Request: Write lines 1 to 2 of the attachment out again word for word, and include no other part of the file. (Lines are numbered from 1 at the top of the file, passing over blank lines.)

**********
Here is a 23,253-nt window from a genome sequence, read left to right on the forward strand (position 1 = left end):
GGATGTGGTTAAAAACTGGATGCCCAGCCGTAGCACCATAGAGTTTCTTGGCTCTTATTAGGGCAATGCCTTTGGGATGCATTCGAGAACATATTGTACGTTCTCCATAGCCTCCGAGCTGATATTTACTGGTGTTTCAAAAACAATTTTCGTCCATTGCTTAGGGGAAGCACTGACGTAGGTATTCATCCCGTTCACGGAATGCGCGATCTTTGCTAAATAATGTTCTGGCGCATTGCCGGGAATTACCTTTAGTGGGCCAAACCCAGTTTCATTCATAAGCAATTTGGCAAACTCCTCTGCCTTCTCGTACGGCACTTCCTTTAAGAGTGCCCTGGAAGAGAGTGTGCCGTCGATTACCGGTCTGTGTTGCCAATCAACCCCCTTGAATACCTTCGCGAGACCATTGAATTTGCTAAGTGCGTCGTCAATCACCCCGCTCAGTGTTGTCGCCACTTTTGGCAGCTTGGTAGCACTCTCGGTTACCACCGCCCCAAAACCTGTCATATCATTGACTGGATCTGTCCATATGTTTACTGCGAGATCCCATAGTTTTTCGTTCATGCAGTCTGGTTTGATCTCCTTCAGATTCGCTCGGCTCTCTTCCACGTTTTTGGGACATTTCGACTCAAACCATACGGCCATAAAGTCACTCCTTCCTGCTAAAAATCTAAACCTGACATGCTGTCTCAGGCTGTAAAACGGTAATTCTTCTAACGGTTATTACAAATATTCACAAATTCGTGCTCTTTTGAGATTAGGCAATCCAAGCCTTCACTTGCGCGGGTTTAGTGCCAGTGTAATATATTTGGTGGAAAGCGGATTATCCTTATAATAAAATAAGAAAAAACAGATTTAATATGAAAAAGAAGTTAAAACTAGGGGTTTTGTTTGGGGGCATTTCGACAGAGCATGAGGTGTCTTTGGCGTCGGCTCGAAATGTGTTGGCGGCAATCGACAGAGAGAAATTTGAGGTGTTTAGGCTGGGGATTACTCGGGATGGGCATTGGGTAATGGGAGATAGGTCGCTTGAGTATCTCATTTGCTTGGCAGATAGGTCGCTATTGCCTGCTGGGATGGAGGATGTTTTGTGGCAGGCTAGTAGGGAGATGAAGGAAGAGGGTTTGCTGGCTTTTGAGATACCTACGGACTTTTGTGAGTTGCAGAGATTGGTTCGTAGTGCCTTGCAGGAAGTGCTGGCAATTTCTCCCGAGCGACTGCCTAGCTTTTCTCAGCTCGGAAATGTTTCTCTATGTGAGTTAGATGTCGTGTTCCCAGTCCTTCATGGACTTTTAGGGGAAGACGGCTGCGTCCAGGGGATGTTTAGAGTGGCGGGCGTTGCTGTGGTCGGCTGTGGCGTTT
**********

Here is a 23,253-nt window from a genome sequence, read left to right on the forward strand (position 1 = left end):
GGATGTGGTTAAAAACTGGATGCCCAGCCGTAGCACCATAGAGTTTCTTGGCTCTTATTAGGGCAATGCCTTTGGGATGCATTCGAGAACATATTGTACGTTCTCCATAGCCTCCGAGCTGATATTTACTGGTGTTTCAAAAACAATTTTCGTCCATTGCTTAGGGGAAGCACTGACGTAGGTATTCATCCCGTTCACGGAATGCGCGATCTTTGCTAAATAATGTTCTGGCGCATTGCCGGGAATTACCTTTAGTGGGCCAAACCCAGTTTCATTCATAAGCAATTTGGCAAACTCCTCTGCCTTCTCGTACGGCACTTCCTTTAAGAGTGCCCTGGAAGAGAGTGTGCCGTCGATTACCGGTCTGTGTTGCCAATCAACCCCCTTGAATACCTTCGCGAGACCATTGAATTTGCTAAGTGCGTCGTCAATCACCCCGCTCAGTGTTGTCGCCACTTTTGGCAGCTTGGTAGCACTCTCGGTTACCACCGCCCCAAAACCTGTCATATCATTGACTGGATCTGTCCATATGTTTACTGCGAGATCCCATAGTTTTTCGTTCATGCAGTCTGGTTTGATCTCCTTCAGATTCGCTCGGCTCTCTTCCACGTTTTTGGGACATTTCGACTCAAACCATACGGCCATAAAGTCACTCCTTCCTGCTAAAAATCTAAACCTGACATGCTGTCTCAGGCTGTAAAACGGTAATTCTTCTAACGGTTATTACAAATATTCACAAATTCGTGCTCTTTTGAGATTAGGCAATCCAAGCCTTCACTTGCGCGGGTTTAGTGCCAGTGTAATATATTTGGTGGAAAGCGGATTATCCTTATAATAAAATAAGAAAAAACAGATTTAATATGAAAAAGAAGTTAAAACTAGGGGTTTTGTTTGGGGGCATTTCGACAGAGCATGAGGTGTCTTTGGCGTCGGCTCGAAATGTGTTGGCGGCAATCGACAGAGAGAAATTTGAGGTGTTTAGGCTGGGGATTACTCGGGATGGGCATTGGGTAATGGGAGATAGGTCGCTTGAGTATCTCATTTGCTTGGCAGATAGGTCGCTATTGCCTGCTGGGATGGAGGATGTTTTGTGGCAGGCTAGTAGGGAGATGAAGGAAGAGGGTTTGCTGGCTTTTGAGATACCTACGGACTTTTGTGAGTTGCAGAGATTGGTTCGTAGTGCCTTGCAGGAAGTGCTGGCAATTTCTCCCGAGCGACTGCCTAGCTTTTCTCAGCTCGGAAATGTTTCTCTATGTGAGTTAGATGTCGTGTTCCCAGTCCTTCATGGACTTTTAGGGGAAGACGGCTGCGTCCAGGGGATGTTTAGAGTGGCGGGCGTTGCTGTGGTCGGCTGTGGCGTTT